The JuntoCast returns for 2016-17 with this timely episode in which Ken Owen, Michael Hattem, Roy Rogers, and special guest Jeffrey L. Pasley discuss the role and development of elections in early America from the colonial period to the antebellum era. It was recorded in front of a live (studio) audience at the Kinder Institute on Constitutional Democracy at the University of Missouri in Columbia on October 7, 2016. The event was supported in part by a grant from the National Endowment for the Humanities administered by the Missouri Humanities Council. For more information about this episode, including suggestions for further reading, visit the episode page on our website. Continue reading
Between 1650 and 1750, the courts of Maine, Rhode Island, and Essex County, Massachusetts heard 1,843 cases concerning sexual misconduct. These suits, which concerned matters including rape, sodomy, adultery, and sex outside of marriage, are the subject of Abby Chandler’s new book, Law and Sexual Misconduct in New England, 1650-1750: Steering Toward England (Ashgate, 2015). By examining three jurisdictions not previously studied by historians of law and sexuality, Chandler complicates standard narratives of the extent to which New Englanders adhered to English law. She also engagingly reconstructs the familial and neighborhood conflicts that shaped individual cases.
Consider the sixth-grader of 1907. Gertrude F. Greene’s syllabus passed over Plato, sidelined Scottish ballads, and resisted the Alaskan derring-do of The Fur-Seal’s Tooth. At the top of her reading list—first to devour on a snowy winter break from the old Belcher School—she ranked Francis Parkman’s Oregon Trail (1849). In under a century, Parkman had gone from cliffhanger to canon. Why? What might students learn from a 23-year-old romantic historian’s rambles in the Indian country of 1846? Glints of Parkman’s early artistry shone through, but only when you shook up the story a bit. His sketch of life with the Oglala Sioux melded ethnography and emotion, sense and sensation. His Oregon Trail had been greatly curated, edited, and revised in the retelling. And yet Ms. Greene’s sixth-graders missed out on the juicier bits. What Parkman saw (“a strange variety of characters”), what Parkman heard (“harsh and guttaral” dialects), and what Parkman ate (buffalo, fish, dog) on the road filled his private journals, first made available to readers in the 1940s. There, stashed away in the “no-filter” notebooks that Parkman used to piece together his first blockbuster, lay the real adventure. Continue reading
Pratt must be paid. There was a route to examine one last time, and three shirts to stuff into a knapsack bulging with flannels and history books, powder and shot. The Berkshire Hills trip was a rush job; he needed to return for graduation in late August, 1844. Into the knapsack went a 4” x 2½” dusky-green journal, with shorthand notes in pencil. After a boyhood spent hunting and riding bareback on the Medford frontier, the blue-eyed Harvard senior, 20, knew how to pack for a research errand into the wilderness. Already, he boasted colorful adventures from past summer forays, fine-tuning the field skills that history professor Jared Sparks did not cover in class. Take July 1841: Scaling his first New Hampshire ravine, the rookie historian slipped and swung free, clawing air. As he “shuddered” and clung to the crag, a hard sheaf of pebbles fell, “clattering hundreds of feet” to the sunny gulf below.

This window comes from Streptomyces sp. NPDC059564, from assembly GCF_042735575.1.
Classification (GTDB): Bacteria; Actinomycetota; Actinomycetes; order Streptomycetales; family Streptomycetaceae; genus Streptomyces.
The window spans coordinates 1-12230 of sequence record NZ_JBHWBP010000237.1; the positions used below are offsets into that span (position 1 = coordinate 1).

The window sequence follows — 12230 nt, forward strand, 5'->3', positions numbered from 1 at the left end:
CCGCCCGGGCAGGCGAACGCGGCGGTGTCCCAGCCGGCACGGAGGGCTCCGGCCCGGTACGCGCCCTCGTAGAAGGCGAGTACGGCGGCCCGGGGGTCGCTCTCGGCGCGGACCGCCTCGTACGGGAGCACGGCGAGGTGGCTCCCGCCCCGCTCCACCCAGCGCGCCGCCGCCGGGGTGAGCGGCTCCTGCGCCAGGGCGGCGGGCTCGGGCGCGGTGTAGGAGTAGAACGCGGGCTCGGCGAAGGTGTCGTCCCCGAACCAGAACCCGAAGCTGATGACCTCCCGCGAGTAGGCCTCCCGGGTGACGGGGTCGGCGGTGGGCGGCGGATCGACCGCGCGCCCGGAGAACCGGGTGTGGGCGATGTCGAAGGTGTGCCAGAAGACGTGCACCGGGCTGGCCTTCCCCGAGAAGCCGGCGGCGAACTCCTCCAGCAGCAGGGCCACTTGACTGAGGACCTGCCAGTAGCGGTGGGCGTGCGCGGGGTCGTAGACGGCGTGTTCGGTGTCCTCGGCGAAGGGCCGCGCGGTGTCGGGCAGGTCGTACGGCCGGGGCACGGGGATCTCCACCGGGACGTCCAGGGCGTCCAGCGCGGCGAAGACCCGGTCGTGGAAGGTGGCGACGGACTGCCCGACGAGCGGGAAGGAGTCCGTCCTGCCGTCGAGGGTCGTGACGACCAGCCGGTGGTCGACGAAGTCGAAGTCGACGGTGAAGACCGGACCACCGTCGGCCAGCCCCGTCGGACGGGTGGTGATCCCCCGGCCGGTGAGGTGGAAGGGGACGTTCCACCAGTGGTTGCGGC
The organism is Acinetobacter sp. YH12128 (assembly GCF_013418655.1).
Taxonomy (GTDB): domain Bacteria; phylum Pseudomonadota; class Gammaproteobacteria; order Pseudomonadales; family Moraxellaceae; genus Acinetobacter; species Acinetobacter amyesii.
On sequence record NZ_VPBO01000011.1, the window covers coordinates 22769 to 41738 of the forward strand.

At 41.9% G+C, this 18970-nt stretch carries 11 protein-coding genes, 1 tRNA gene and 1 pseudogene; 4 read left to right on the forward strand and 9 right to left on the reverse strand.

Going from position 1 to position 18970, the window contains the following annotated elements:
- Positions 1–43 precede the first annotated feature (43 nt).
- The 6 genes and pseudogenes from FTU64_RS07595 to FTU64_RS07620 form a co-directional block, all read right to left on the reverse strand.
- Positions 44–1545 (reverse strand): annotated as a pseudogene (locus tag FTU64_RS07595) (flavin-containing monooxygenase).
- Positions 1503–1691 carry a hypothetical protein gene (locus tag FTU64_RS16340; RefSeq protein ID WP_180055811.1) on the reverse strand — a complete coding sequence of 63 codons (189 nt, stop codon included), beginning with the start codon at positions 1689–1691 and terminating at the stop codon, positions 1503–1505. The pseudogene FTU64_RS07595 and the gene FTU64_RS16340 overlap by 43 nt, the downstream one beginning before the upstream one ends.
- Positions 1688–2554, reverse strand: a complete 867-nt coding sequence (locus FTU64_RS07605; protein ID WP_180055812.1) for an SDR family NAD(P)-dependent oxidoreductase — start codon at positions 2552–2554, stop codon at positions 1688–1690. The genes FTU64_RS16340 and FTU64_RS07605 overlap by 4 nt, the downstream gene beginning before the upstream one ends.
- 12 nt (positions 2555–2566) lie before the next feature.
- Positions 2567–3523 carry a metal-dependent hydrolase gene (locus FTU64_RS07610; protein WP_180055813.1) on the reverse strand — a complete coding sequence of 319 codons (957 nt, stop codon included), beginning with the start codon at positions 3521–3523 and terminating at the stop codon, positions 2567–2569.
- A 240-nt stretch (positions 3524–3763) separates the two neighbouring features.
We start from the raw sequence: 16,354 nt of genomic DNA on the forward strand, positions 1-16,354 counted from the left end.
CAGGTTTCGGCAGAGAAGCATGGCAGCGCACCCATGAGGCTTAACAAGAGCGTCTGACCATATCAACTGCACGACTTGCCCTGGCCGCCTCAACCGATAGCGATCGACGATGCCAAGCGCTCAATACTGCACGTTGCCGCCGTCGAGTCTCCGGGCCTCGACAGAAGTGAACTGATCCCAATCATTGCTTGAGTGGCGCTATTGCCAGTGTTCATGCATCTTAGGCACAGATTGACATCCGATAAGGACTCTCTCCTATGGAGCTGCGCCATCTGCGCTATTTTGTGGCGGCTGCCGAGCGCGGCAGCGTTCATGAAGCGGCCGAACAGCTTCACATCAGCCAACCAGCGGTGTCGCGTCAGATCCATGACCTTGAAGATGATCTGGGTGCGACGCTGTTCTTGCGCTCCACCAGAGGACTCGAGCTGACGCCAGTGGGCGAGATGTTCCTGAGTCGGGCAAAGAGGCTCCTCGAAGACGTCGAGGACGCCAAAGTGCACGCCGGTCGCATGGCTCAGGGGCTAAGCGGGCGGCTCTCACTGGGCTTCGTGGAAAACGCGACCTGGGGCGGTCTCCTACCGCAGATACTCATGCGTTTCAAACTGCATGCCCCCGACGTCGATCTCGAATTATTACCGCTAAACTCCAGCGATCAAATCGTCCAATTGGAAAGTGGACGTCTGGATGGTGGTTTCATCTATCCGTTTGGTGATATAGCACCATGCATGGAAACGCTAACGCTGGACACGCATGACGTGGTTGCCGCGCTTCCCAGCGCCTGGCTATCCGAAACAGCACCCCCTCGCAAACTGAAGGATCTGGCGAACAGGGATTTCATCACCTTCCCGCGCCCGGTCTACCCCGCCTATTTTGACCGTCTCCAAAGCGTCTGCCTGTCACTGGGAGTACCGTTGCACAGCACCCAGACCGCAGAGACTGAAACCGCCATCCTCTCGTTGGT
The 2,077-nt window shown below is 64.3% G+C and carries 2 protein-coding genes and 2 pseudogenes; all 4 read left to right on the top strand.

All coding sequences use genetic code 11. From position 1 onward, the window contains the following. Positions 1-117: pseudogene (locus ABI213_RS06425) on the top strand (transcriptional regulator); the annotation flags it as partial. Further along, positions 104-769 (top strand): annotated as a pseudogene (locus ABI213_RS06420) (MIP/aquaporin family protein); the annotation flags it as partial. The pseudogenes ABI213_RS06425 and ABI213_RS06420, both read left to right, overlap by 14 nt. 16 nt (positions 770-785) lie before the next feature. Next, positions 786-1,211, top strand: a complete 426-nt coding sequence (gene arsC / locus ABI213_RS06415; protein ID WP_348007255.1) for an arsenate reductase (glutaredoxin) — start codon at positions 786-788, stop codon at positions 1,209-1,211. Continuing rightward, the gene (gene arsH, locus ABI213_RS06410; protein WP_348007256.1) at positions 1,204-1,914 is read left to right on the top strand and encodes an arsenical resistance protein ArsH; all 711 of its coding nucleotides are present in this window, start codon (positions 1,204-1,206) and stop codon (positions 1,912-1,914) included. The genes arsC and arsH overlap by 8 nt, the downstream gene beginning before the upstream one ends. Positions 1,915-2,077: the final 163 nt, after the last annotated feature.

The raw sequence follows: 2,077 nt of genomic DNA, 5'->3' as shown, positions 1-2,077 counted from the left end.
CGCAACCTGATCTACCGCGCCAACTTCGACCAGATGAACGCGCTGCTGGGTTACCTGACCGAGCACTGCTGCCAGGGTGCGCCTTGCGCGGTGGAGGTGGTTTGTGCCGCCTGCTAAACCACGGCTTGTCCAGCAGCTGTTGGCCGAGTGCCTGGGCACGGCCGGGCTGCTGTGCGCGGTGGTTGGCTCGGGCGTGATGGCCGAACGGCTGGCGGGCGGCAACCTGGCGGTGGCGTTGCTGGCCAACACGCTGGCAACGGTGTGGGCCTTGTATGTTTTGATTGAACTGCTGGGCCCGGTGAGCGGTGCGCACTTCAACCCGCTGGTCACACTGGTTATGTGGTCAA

On February 18, 2014, Tom Cutterham asked, “Was the American Revolution a Civil War?” According to Cutterham, understanding the Revolution that way might be useful. If we did, he suggested, “we’d better understand the way the modern world—the nexus of state, citizen, and property—was born in and determined by violence.” Continue reading
Southern Connecticut is not exactly moose country. So I had to hide my disbelief when one day my boss claimed that he sat in traffic after a car hit a moose on the Merritt Parkway. How lost would a moose have to be to find itself in suburban Connecticut? Turns out, my boss told the truth. I welcomed any distraction from that boring summer job and followed this story pretty intently. It was a sad story—the moose had to be put down after the accident—but also a memorable one. I thought so at least. (Anytime I give someone directions to take the Merritt, I still warn them to watch for moose). The accident received a bit of coverage in local newspapers, while some outlets reprinted the AP coverage. Every so often a reporter discovers the story when they learn that Connecticut is home to a sizable moose population. Mostly, though, the story is forgotten. Continue reading
K.A. Woytonik is a PhD Candidate in the Department of History at the University of New Hampshire. In 2013-2014, she was a Research Associate at the McNeil Center for Early American Studies. Her dissertation is a cultural history of the Pennsylvania Hospital in Early Republic Philadelphia.
A bevy of esteemed scholars across fields have established the devastating effects of early modern epidemics, from Europe’s plagues to the decimation of Native American populations in North America. Epidemics occupied the minds of colonists, who, depending on region and demographics, participated in prevention strategies including quarantine, the destruction of soiled linens belonging to sick individuals, days of fasting and prayer, and immunity-building efforts such as inoculation and changes in diet. In today’s academy, epidemics offer historians avenues of interdisciplinary discussion, as the impact of contagious disease can be read not only in the archive, but in literature, in artwork, and in archaeological findings.